Use this URL to cite or link to this record in EThOS: https://ethos.bl.uk/OrderDetails.do?uin=uk.bl.ethos.707068
Title: Symbiotic interactions between the parasitic weed Striga hermonthica and the arbuscular mycorrhizal fungus Rhizophagus irregularis in rice
Author: McNally, A.
ISNI:       0000 0004 6060 4738
Awarding Body: University of Sheffield
Current Institution: University of Sheffield
Date of Award: 2016
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Abstract:
The parasitic weed Striga hermonthica and the arbuscular mycorrhizal (AM) fungus Rhizophagus irregularis are both obligate root symbionts that appear to have opposing functions in planta. S. hermonthica is a parasite that presents a serious threat to subsistence agriculture in sub-Saharan Africa (SSA), whereas R. irregularis can enhance host fitness by providing nutrients and inducing plant defence against a range of pathogens and parasites. Previous research into the interaction between AM fungi and Striga has found a suppressive effect of the fungus on parasite infection. This has been attributed to a reduction in parasite-seed germinating strigolactones (SLs) released from the host roots as a result of AM-facilitated nutrient enhancement. Given their requirement for association with host roots, Striga and AM fungi enter an inherent competition to acquire resources, and alter host physiology in order to achieve their optimum fitness. It is therefore likely that the interaction will involve more than just the pre-attachment SL signalling mechanism. The aim of this thesis was to develop our understanding of this interaction by exploring symbiont success and the effect of the interaction on host growth and physiology. In chapter 2, the host plant, rice, was grown in pots with both S. hermonthica and a commercially available R. irregularis inoculum. R. irregularis acted as a highly mutualistic symbiont. However, in combination with S. hermonthica, there was an increase in S. hermonthica infection. Root metabolome analysis indicated opposing effects of each symbiont on host defence chemistry at the time of harvest. I hypothesised that the down-regulation of host defences known to occur during the early stages of AM colonisation were responsible for the increase in S. hermonthica infection, and that high nutrient supply coupled with nutrient provision by the fungus allowed the host plant to support the increase in parasite demand for host nutrients. In chapter 3, I manipulated the nutrient supply to the host to see how this alters the ability of the host to support S. hermonthica. Hairy root cultures of R. irregularis isolate 09 were used instead of the commercial inoculum used in chapter 2. Large differences in root growth between host plants supplied with high and low nutrient treatments made comparisons of symbiont success problematic. Interestingly though, the isolate of R. irregularis used in this chapter had a commensal relationship with the host in contrast to the mutualistic isolate used in chapter 2. Furthermore, there was little alteration in S. hermonthica infection in the presence of the fungus. These observations showed the importance of AM fungal identity for host plants and on subsequent competition with S. hermonthica. In chapter 4, I used rhizotrons to investigate how the order of colonisation/infection alters symbiont success. R. irregularis isolate 09 was used to colonise plants in rhizotrons before, after and at the same time as S. hermonthica. Early arrival afforded a priority effect, which suppressed the invading symbiont, and each symbiont appeared to exclude the other from specific roots. Overall, this thesis has expanded our knowledge of the AM-Striga-host interaction by exploring mechanisms beyond SL signalling. I have shown that the impact of an AM fungus on Striga is context-dependent and may not always be beneficial by reducing parasite infection. Furthermore, the order of symbiont arrival and its effects on host physiology may determine symbiont success.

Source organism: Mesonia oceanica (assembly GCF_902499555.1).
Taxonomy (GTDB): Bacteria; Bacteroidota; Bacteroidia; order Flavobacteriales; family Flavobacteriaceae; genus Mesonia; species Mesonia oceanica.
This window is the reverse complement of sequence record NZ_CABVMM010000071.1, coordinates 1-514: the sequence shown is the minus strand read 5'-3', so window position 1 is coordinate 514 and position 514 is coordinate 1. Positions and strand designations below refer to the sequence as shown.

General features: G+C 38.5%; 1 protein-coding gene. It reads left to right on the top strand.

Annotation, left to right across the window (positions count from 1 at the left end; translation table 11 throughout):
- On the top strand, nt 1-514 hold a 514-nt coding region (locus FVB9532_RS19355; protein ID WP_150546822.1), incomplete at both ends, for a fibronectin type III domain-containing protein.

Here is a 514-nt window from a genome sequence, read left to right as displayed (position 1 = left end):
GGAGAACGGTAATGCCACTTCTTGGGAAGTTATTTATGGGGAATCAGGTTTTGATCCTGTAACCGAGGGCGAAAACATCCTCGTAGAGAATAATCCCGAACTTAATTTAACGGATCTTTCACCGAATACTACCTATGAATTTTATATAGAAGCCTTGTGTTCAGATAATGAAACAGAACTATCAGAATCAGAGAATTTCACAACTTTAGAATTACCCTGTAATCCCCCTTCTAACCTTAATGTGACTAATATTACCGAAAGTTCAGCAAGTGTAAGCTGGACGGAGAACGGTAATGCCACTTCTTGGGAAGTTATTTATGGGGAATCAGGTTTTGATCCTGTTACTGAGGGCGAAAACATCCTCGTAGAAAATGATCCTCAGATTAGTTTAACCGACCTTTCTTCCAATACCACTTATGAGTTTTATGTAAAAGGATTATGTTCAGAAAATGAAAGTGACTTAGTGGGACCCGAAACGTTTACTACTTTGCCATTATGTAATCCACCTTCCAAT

Supervisor: Scholes, Julie ; Cameron, Duncan Sponsor: Not available
Qualification Name: Thesis (Ph.D.) Qualification Level: Doctoral
EThOS ID: uk.bl.ethos.707068  DOI: Not available
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